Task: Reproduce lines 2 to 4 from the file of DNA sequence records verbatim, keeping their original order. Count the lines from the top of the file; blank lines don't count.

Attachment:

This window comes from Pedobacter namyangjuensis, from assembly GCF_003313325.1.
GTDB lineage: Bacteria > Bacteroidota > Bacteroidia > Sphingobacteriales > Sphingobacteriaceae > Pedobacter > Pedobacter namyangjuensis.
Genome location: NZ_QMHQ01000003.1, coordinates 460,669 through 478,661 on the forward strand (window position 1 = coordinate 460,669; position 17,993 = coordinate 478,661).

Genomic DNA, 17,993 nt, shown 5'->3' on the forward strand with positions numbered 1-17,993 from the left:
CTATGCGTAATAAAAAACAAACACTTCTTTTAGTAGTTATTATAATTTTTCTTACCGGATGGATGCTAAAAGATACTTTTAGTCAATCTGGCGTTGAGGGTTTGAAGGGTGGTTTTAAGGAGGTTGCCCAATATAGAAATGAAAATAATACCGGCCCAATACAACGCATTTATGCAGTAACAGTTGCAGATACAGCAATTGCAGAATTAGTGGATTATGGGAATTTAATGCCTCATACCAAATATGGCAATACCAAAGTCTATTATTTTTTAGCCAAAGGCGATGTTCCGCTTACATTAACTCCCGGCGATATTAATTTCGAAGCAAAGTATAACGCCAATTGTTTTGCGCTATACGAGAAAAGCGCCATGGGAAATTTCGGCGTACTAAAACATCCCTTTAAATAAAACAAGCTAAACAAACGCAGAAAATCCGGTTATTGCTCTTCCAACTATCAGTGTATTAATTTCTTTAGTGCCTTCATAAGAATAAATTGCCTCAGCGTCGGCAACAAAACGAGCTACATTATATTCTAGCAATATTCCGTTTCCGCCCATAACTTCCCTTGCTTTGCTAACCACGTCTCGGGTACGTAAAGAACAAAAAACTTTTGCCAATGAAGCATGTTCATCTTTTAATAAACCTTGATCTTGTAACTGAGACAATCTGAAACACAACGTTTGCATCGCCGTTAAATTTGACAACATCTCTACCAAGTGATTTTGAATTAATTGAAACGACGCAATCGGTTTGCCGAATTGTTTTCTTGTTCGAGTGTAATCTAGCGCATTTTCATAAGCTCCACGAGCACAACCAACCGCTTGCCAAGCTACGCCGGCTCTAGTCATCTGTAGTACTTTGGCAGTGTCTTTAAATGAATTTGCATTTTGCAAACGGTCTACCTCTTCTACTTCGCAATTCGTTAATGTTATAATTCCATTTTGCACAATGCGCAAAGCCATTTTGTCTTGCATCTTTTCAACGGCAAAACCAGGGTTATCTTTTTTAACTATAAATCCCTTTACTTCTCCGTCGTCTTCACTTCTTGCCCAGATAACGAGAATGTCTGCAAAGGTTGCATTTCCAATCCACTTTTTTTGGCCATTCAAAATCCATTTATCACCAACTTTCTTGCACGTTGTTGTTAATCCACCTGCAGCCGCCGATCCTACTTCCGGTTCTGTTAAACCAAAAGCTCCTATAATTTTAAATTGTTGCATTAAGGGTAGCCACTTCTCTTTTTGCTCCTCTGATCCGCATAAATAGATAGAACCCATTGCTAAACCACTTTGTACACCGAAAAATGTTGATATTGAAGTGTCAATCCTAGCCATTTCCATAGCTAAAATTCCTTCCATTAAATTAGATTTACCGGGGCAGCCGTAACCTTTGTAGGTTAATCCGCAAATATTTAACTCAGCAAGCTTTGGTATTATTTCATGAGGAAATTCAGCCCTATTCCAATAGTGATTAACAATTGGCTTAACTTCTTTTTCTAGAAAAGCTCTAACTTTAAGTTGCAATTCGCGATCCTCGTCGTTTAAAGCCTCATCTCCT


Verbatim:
GTDB lineage: Bacteria > Bacteroidota > Bacteroidia > Sphingobacteriales > Sphingobacteriaceae > Pedobacter > Pedobacter namyangjuensis.
Genome location: NZ_QMHQ01000003.1, coordinates 460,669 through 478,661 on the forward strand (window position 1 = coordinate 460,669; position 17,993 = coordinate 478,661).

Genomic DNA, 17,993 nt, shown 5'->3' on the forward strand with positions numbered 1-17,993 from the left: